Parents Hopeful Over LI School Board Elections

Winners in the Brentwood School boards elections. Left to right: Julia Burgos, Maria Gonzalez-Prescod and Simone Holder-Daniel. (Photo via Noiticia LI)

[Below are excerpts from a story by Jennifer Bonilla]

The Brentwood school board election, which took place on Tuesday, May 16, was won by three candidates, Maria Gonzalez-Prescod, Julia Burgos and Simone Holder-Daniel. They represent winds of change and hope for a populous Long Island school district that has been affected by bad management and gang violence.

“We are a resilient Brentwood! Thanks to all for voting YES to the school budget and for electing me along with Simone Holder-Daniel and Julia Burgos,” said Maria Gonzalez-Prescod through her Facebook account. (…)

As they announced during their campaign, the new Brentwood school board members will focus on three main points: Improving the student’s quality of education, more and better distributed funding for the school district, and reforming property taxes.

The Brentwood election day went on peacefully and without incident.


[Below is a story by José Martínez]

The Hempstead school district, one of Long Island’s largest and home to a large percentage of Hispanics, continues to be a “pressure cooker.” Members involved in scandals and constant fighting caught on video and posted on social media, have not helped stop rumors from spreading in the township’s streets.

Yesenia Torres – not her real name – lives in Hempstead and says that she is astonished by the behavior of the board members. “You don’t know what to expect anymore,” said the mother of an elementary school student.

According to Torres, rumors about the school board’s problems have lead many parents to worry about the future of their children’s education. “If they, as adults, don’t act respectfully, how can they seek a better education for our children?” asked Torres.

On Tuesday, the rumors reached the elementary school as a vote took place in which Melissa Figueroa was looking to be re-elected while Randy Stith and Deborah Delong were vying for her seat on the board. [Editor’s note: According to News12 Long Island, Randy Stith (839 votes) defeated Melissa Figueroa (484) and Deborah DeLong (162).]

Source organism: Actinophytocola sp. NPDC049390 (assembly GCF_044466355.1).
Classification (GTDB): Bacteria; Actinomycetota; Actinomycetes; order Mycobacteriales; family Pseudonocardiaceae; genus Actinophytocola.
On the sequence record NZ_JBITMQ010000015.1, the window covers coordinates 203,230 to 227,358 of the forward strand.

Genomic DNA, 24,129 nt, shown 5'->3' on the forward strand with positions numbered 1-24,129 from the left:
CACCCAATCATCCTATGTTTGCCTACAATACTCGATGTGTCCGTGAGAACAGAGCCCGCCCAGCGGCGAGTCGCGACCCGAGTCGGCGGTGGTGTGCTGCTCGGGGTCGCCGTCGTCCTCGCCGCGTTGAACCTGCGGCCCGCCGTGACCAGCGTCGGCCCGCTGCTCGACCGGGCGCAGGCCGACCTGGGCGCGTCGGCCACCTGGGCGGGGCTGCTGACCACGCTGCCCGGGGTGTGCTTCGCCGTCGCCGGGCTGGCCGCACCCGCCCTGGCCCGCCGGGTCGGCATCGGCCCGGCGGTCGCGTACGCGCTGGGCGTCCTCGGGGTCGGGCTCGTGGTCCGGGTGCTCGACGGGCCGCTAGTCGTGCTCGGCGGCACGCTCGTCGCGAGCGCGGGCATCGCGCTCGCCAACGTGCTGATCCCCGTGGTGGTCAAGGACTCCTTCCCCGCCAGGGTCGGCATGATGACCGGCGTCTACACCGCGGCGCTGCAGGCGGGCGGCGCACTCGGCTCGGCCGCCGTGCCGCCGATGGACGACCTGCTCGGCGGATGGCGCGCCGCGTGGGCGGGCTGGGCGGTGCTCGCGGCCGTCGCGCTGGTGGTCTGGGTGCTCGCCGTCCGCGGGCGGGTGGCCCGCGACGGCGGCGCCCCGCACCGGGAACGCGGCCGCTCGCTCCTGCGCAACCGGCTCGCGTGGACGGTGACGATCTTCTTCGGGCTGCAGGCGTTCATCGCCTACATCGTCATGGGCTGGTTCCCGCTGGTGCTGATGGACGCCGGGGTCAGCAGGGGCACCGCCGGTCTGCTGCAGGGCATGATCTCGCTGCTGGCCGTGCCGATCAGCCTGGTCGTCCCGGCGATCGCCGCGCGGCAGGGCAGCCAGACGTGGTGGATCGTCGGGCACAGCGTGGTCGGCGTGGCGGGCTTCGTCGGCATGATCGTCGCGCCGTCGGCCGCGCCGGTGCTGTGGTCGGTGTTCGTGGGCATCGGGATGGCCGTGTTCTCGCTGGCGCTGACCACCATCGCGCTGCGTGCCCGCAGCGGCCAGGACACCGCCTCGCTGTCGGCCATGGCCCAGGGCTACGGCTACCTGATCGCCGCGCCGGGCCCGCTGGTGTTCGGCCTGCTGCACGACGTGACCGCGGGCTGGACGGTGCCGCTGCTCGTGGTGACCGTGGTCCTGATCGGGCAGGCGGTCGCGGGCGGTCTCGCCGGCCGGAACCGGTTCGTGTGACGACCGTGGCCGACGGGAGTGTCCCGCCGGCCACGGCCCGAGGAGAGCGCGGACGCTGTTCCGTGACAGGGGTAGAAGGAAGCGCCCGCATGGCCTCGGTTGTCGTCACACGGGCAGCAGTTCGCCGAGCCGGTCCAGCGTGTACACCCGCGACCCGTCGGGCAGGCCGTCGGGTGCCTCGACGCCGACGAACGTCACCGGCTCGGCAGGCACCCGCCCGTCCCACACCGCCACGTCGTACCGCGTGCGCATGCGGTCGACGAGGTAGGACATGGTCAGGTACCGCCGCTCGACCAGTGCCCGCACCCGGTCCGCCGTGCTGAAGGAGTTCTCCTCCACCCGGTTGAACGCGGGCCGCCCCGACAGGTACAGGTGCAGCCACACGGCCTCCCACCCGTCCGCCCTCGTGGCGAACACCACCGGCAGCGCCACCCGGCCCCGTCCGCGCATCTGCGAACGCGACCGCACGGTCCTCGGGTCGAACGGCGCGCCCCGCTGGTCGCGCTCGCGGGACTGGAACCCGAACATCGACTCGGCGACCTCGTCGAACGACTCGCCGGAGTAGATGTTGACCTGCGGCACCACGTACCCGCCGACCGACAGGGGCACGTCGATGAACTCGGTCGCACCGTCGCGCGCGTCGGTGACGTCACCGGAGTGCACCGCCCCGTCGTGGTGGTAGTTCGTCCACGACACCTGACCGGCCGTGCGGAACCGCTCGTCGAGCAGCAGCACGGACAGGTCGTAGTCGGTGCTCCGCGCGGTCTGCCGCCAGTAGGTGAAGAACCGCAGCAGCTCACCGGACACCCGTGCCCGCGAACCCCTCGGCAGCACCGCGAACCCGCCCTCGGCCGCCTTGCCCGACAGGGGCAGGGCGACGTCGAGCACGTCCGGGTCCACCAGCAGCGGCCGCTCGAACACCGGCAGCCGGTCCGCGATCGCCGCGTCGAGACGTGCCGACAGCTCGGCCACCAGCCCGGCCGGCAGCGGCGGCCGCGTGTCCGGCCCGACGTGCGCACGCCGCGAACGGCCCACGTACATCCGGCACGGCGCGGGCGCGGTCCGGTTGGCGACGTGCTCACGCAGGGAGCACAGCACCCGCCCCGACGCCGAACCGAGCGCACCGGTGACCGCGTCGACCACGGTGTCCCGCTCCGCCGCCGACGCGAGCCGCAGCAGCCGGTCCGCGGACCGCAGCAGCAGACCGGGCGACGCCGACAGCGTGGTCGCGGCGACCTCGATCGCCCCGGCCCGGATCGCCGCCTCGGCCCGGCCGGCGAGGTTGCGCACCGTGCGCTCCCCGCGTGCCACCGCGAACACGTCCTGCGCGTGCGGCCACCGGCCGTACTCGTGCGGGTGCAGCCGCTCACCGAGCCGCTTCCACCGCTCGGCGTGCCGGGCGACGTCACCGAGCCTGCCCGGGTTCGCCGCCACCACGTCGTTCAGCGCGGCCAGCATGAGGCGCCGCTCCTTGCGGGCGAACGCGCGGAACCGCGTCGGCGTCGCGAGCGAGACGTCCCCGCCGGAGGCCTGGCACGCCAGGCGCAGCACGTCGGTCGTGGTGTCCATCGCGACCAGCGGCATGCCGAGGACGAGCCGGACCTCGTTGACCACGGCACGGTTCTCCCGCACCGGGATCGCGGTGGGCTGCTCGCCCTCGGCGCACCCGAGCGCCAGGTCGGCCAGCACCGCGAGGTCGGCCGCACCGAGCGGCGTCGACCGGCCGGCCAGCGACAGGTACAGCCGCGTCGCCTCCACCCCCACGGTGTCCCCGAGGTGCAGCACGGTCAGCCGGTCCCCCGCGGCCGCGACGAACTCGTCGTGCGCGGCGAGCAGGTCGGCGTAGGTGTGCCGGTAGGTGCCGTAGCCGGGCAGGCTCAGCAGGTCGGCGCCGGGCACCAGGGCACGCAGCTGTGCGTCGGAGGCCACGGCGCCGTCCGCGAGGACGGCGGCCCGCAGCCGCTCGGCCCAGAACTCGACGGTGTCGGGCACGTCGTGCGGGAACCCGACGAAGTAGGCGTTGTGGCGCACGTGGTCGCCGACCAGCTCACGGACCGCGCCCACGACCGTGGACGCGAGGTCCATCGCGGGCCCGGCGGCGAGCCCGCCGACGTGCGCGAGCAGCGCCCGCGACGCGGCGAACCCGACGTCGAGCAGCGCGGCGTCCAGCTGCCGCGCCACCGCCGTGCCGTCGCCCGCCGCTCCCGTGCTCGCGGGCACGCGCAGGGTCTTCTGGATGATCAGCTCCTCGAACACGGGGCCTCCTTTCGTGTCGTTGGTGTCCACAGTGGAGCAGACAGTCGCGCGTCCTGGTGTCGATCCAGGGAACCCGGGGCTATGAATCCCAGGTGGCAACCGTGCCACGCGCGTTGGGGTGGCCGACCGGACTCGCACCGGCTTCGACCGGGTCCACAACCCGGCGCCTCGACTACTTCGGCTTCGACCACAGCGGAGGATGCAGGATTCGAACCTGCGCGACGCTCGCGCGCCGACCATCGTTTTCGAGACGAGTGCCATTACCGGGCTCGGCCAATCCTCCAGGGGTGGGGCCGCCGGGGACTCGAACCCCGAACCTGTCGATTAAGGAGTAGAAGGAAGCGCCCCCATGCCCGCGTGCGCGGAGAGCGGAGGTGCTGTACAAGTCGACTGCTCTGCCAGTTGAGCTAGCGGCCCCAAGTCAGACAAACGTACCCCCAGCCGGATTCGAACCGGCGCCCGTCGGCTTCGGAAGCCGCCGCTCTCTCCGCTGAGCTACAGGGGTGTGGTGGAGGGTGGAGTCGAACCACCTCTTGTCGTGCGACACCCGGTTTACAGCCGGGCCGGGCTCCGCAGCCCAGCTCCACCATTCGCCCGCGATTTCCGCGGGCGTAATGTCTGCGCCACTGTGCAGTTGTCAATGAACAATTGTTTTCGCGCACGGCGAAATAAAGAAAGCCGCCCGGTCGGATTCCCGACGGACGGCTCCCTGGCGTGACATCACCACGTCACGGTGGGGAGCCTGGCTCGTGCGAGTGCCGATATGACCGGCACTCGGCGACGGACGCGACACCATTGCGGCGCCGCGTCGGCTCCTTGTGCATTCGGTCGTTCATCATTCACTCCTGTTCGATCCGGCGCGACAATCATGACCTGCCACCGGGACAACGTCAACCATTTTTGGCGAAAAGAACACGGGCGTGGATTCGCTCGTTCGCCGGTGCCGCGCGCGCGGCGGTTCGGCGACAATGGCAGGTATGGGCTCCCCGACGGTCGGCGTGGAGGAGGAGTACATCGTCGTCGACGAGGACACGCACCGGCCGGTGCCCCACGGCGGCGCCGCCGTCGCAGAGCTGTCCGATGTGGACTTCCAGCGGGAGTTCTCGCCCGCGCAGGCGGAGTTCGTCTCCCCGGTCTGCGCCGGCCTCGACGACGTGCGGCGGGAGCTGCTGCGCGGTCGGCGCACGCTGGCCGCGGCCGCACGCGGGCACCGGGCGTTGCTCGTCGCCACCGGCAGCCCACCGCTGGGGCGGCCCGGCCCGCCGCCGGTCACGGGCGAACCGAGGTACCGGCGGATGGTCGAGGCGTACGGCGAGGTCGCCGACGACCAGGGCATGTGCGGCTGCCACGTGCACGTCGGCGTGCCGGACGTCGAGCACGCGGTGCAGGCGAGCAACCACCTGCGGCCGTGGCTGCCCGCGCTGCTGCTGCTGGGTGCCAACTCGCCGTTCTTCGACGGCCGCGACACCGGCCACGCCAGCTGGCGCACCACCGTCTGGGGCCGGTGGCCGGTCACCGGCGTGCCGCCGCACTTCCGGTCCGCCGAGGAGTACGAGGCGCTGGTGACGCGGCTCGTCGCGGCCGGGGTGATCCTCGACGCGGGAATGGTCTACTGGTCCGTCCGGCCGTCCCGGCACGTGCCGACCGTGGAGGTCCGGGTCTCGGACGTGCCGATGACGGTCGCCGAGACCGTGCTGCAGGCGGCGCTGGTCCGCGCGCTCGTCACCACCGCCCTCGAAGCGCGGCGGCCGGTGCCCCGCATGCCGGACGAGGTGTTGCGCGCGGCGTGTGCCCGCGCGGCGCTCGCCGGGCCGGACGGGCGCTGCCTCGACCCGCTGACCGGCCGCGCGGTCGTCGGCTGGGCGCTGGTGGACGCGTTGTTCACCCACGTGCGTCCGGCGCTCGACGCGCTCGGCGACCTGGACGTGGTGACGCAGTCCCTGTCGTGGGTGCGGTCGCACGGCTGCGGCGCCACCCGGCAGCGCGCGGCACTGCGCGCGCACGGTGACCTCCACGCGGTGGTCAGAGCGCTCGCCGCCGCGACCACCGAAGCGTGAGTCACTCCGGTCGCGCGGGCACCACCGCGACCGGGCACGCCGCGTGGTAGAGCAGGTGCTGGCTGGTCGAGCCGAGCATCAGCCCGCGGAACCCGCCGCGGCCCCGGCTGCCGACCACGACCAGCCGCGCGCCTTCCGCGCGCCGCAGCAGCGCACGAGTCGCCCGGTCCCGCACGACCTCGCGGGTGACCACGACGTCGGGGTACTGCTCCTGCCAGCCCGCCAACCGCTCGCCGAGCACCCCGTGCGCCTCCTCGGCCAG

“We Hispanics need to help each other in order to be counted,” said María Coronado, a Hempstead resident. “Many problems need to be fixed and, if the same people stay on, things will never change,” she added.

Like Coronado, hundreds of residents came out on Tuesday to vote, amid a number of issues worsening the polarization already existing in this Long Island area, namely gangs and the arrival of unaccompanied minors.

Elise Damas, director of the Pathway to Citizenship program for nonprofit CARECEN, said that “it is important for school boards to address topics such as the arrival of these minors so that educational plans for them can be improved.”

Damas added that the number of unaccompanied minors who have arrived in Hempstead is in the hundreds, in a wave that has reached 3,500 in all of Nassau County. “They come here fleeing violence and seeking a better life, and education is a vital part of that process,” she said.

About gangs, Damas said that stigmatizing is a big mistake. “Not all children are gang members, and we cannot fall in the trap of making generalizations,” she explained.

For her part, Francis Madi, Long Island regional outreach coordinator for the New York Immigration Coalition, said that nearly 50 percent of all Hempstead students are of Hispanic descent, adding that “it is important that there is a Hispanic presence on the board to handle these types of topics.”

Osman Canales, one of Long Island’s best-known education activists, addressed the issue, said: “There are many problems affecting the school district, and I hope that our community will come out and elect people who really care and who want the best for our children.”

Canales added that the Hempstead school district needs to work to fix these problems and provide the best possible education. “If the people who are elected are not really committed to serving their community, the children will suffer. Latinos are a majority in Hempstead, and I hope that the Latino community will get activated and participate in their children’s educational process,” he concluded.

Leave a Reply

Your email address will not be published. Required fields are marked *